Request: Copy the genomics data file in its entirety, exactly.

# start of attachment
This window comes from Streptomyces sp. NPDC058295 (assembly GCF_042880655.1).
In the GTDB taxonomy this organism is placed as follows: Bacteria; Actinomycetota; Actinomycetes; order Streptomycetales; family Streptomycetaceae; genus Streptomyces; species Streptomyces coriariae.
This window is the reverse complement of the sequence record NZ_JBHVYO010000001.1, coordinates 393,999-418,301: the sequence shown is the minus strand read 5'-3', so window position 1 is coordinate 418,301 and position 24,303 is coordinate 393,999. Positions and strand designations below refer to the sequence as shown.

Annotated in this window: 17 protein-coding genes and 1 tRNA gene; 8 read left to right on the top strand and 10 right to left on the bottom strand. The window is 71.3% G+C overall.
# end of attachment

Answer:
This window comes from Streptomyces sp. NPDC058295 (assembly GCF_042880655.1).
In the GTDB taxonomy this organism is placed as follows: Bacteria; Actinomycetota; Actinomycetes; order Streptomycetales; family Streptomycetaceae; genus Streptomyces; species Streptomyces coriariae.
This window is the reverse complement of the sequence record NZ_JBHVYO010000001.1, coordinates 393,999-418,301: the sequence shown is the minus strand read 5'-3', so window position 1 is coordinate 418,301 and position 24,303 is coordinate 393,999. Positions and strand designations below refer to the sequence as shown.

Annotated in this window: 17 protein-coding genes and 1 tRNA gene; 8 read left to right on the top strand and 10 right to left on the bottom strand. The window is 71.3% G+C overall.